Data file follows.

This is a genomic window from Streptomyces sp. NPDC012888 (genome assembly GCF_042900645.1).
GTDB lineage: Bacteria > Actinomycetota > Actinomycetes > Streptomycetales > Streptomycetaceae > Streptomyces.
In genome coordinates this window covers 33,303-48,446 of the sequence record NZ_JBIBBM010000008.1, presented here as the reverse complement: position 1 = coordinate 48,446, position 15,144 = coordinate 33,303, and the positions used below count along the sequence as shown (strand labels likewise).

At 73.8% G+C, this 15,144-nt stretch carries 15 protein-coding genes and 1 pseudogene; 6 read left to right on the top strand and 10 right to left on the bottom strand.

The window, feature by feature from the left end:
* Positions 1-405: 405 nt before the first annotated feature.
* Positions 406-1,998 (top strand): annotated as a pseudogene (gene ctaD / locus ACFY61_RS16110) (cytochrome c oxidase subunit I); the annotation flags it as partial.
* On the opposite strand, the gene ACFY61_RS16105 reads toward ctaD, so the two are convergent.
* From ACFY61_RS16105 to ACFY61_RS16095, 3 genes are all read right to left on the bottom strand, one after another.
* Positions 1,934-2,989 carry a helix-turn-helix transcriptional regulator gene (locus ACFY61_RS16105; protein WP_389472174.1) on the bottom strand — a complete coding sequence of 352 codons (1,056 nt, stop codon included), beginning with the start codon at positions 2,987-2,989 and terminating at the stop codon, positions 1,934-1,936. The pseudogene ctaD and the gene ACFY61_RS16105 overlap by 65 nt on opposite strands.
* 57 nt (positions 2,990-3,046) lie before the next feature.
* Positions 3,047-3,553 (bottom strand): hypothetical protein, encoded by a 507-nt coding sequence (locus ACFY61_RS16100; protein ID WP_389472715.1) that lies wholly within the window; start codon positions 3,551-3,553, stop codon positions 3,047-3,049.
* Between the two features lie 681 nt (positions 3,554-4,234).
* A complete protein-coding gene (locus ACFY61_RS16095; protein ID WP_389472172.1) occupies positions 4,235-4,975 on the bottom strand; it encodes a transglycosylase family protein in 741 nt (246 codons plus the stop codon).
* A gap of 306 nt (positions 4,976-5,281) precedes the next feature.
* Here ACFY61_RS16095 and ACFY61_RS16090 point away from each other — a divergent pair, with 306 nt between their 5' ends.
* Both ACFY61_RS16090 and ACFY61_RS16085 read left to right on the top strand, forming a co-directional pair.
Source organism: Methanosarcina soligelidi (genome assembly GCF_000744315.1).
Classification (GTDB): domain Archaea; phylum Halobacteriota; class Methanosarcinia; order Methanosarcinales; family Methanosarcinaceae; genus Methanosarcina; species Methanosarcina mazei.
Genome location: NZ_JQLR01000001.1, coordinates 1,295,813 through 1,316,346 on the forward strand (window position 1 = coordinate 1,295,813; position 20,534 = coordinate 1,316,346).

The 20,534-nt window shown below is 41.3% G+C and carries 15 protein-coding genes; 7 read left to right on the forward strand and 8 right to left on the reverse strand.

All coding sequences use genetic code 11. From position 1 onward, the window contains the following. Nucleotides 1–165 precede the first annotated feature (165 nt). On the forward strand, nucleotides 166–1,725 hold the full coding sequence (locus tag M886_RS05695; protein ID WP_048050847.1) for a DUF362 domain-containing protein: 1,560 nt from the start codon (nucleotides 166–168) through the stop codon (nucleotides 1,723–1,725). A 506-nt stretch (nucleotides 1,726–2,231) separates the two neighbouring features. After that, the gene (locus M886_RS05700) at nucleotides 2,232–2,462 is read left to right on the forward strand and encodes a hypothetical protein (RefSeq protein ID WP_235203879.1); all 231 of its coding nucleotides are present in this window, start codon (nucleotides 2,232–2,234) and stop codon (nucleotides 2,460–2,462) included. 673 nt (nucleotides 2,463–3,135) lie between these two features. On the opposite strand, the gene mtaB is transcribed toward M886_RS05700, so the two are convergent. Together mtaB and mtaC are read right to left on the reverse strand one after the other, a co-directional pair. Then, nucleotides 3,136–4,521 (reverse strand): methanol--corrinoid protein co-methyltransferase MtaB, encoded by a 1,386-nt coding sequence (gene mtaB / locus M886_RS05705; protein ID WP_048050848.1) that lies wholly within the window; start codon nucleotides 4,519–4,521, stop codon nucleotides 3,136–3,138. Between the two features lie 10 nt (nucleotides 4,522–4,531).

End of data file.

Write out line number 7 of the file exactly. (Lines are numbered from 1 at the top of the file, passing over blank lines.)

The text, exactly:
* Positions 406-1,998 (top strand): annotated as a pseudogene (gene ctaD / locus ACFY61_RS16110) (cytochrome c oxidase subunit I); the annotation flags it as partial.